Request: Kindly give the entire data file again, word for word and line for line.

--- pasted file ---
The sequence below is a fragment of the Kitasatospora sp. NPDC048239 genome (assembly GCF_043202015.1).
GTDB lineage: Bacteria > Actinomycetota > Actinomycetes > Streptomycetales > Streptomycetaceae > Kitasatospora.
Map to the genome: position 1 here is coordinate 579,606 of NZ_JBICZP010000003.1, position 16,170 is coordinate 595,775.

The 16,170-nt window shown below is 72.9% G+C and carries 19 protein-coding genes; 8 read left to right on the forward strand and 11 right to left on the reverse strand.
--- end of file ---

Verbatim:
The sequence below is a fragment of the Kitasatospora sp. NPDC048239 genome (assembly GCF_043202015.1).
GTDB lineage: Bacteria > Actinomycetota > Actinomycetes > Streptomycetales > Streptomycetaceae > Kitasatospora.
Map to the genome: position 1 here is coordinate 579,606 of NZ_JBICZP010000003.1, position 16,170 is coordinate 595,775.

The 16,170-nt window shown below is 72.9% G+C and carries 19 protein-coding genes; 8 read left to right on the forward strand and 11 right to left on the reverse strand.